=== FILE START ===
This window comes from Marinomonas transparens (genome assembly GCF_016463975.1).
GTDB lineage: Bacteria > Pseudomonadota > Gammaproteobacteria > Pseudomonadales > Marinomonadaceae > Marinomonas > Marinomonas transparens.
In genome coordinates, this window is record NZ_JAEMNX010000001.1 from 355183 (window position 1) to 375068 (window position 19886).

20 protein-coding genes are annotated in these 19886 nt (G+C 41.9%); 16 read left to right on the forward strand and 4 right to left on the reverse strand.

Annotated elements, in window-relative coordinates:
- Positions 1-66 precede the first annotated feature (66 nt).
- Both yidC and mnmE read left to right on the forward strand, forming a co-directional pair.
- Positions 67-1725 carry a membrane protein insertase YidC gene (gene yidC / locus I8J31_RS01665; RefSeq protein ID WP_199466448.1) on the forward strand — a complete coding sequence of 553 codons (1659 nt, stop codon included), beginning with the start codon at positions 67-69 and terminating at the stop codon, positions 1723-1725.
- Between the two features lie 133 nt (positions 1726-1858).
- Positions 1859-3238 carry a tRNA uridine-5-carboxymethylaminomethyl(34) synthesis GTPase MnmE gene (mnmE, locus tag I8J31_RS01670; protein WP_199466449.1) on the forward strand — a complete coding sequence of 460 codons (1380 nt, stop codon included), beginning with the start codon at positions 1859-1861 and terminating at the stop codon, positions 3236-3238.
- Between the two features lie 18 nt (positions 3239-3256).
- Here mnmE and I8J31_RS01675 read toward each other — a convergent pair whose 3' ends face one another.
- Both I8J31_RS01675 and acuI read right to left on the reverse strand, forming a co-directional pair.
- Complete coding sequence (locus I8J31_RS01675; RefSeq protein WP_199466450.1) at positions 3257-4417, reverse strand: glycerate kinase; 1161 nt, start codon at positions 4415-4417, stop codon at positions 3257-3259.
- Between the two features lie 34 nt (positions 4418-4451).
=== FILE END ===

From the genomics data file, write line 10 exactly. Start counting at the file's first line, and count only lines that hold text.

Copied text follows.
- Positions 1859-3238 carry a tRNA uridine-5-carboxymethylaminomethyl(34) synthesis GTPase MnmE gene (mnmE, locus tag I8J31_RS01670; protein WP_199466449.1) on the forward strand — a complete coding sequence of 460 codons (1380 nt, stop codon included), beginning with the start codon at positions 1859-1861 and terminating at the stop codon, positions 3236-3238.